If Republicans obstruct the debt ceiling increase, they will create a needless crisis, and they should be held accountable in the 2014 elections. While there are debt and deficit issues, the debt is not too high, the debt is going down, and the long-range problems are being addressed in a balanced and bipartisan way.

Economists measure the national debt as a factor of the gross domestic product because a bigger economy generates more tax revenues and can support a bigger debt. Our current economy is generating record tax revenues mostly because the economy is huge, with GDP at about $16.6 trillion, according to the U.S. Bureau of Economic Analysis. Today’s debt is $16.7 trillion, according to the U.S. Treasury and is 1.006 times greater than GDP. By comparison, the 1946 debt was 1.21 times larger than the 1946 economy largely because of World War II spending. Today’s debt, based on GDP is actually 16.9 percent smaller than the post-war debt in 1946.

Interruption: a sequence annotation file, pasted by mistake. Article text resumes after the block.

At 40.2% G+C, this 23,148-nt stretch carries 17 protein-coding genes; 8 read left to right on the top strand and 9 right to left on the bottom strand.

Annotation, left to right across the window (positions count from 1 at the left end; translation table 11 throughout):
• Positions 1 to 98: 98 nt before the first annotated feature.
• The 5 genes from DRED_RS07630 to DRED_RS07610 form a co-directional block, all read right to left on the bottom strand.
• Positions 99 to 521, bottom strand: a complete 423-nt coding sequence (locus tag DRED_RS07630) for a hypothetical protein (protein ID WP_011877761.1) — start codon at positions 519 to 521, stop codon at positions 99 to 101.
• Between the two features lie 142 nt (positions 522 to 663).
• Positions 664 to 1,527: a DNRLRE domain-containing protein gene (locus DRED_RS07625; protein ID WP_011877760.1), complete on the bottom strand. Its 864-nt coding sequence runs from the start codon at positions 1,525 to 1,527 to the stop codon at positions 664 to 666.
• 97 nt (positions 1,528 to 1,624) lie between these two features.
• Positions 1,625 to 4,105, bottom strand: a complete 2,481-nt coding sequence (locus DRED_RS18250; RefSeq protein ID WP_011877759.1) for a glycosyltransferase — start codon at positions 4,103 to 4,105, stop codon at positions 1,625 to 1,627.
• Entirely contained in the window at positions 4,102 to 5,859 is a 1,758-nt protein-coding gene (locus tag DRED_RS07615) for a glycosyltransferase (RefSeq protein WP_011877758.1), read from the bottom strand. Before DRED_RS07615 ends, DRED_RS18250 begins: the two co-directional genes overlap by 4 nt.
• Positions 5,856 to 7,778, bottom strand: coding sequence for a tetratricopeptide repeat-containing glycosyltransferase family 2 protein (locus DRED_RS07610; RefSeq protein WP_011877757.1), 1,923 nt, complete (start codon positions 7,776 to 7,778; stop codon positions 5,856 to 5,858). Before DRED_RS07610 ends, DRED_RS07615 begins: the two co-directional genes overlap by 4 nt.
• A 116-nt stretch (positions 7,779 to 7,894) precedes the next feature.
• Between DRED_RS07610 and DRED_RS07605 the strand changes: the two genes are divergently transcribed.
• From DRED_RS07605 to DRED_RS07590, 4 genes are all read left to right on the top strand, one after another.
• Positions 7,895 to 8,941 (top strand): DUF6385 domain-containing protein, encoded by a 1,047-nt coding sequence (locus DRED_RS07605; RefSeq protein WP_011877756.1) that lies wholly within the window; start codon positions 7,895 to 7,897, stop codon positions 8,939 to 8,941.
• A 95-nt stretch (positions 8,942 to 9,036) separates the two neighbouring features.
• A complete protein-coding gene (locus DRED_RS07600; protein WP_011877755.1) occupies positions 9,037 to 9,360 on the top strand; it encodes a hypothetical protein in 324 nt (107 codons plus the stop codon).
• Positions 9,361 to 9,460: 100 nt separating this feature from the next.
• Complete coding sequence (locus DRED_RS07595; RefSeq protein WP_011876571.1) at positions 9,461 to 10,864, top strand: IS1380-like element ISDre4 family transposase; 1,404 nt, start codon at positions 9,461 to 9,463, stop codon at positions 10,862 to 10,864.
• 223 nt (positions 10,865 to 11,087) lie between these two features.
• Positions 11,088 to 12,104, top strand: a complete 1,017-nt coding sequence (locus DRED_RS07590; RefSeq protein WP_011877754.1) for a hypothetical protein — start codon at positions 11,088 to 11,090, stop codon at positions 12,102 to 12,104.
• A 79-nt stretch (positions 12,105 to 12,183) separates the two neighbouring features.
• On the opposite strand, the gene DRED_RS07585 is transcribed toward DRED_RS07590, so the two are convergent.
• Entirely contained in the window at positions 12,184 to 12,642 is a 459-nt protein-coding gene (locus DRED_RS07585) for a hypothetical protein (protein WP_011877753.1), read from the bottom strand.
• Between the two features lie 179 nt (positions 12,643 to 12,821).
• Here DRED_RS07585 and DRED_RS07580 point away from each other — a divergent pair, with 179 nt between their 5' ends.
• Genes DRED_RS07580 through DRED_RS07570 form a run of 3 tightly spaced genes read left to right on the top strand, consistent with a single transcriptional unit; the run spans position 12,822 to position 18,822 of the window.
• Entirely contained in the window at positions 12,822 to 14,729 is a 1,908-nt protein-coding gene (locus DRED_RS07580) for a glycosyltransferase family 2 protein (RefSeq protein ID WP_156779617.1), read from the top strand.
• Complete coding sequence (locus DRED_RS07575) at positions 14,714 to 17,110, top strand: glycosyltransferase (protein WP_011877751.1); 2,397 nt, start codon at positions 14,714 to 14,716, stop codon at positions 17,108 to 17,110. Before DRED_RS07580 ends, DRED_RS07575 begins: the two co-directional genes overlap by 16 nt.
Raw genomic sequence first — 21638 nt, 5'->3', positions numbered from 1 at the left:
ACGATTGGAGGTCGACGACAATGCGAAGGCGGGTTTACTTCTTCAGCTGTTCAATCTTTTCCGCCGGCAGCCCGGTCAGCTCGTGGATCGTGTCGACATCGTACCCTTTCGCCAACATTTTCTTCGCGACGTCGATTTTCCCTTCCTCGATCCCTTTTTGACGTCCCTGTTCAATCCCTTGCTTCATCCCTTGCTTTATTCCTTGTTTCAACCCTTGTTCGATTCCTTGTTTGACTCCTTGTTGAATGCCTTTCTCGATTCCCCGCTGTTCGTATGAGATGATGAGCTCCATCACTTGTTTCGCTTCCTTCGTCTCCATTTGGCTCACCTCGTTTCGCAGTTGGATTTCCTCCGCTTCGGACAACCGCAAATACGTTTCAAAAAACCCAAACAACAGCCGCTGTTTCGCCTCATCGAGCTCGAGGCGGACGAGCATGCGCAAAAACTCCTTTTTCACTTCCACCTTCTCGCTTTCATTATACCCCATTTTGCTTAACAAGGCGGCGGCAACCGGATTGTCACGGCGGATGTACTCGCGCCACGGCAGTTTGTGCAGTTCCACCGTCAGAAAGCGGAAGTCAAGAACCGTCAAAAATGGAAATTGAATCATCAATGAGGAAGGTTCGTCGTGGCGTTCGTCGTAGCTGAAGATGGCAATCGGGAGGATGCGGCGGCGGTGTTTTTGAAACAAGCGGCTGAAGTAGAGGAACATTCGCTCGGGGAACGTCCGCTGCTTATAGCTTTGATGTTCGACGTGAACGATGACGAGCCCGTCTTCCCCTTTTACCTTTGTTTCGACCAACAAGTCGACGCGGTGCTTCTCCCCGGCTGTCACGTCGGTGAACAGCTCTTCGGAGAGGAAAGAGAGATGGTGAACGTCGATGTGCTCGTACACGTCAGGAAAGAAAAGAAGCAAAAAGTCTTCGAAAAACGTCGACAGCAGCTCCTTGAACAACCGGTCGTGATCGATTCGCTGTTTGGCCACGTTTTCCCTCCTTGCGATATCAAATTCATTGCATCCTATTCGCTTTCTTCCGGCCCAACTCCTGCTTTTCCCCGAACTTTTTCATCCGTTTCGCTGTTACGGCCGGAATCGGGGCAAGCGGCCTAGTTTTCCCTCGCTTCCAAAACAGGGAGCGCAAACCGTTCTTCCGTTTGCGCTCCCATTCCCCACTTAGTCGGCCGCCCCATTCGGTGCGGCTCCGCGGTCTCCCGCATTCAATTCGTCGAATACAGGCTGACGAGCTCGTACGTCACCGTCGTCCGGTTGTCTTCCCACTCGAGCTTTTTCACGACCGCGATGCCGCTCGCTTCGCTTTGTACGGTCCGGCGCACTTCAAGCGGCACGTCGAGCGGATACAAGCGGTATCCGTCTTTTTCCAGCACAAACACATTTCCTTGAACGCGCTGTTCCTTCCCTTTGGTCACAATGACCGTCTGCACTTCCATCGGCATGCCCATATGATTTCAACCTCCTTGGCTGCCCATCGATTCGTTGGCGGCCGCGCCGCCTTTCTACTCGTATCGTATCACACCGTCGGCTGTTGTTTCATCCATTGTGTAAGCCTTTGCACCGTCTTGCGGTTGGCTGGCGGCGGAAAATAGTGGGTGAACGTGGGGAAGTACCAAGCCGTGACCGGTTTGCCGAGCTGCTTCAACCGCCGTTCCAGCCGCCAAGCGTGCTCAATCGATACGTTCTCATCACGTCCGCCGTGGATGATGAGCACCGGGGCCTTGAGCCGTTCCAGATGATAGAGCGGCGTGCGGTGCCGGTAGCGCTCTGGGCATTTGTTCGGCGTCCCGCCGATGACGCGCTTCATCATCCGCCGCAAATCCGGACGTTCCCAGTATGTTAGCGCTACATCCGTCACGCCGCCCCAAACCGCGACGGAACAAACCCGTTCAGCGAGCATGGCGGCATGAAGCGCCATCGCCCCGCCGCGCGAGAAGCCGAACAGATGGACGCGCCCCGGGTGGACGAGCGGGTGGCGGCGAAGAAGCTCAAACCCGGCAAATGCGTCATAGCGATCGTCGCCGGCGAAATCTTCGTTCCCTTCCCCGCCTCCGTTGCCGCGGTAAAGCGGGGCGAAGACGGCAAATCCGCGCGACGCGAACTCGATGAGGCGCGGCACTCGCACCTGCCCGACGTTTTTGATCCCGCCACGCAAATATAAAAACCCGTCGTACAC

Congressional avoidance of the debt ceiling is not sustainable. The U.S. Treasury has enacted extraordinary measures by halting investments in federal employee retirement funds, for example, and using the cash to pay for services. When the debt ceiling is raised, the “borrowed” investments will need to be repaid. Treasury Secretary Jack Lew says that September is the date at which extraordinary measures will no longer work and the government will not have the cash to pay its bills.

The current debt level is not high enough to warrant the extreme measures and subsequent harm to our economy that A long-term debt-ceiling freeze would create. If Republican lawmakers force a needless crisis over the debt ceiling, then they do not deserve to be reelected in 2014.

Peter Konieczko

Augusta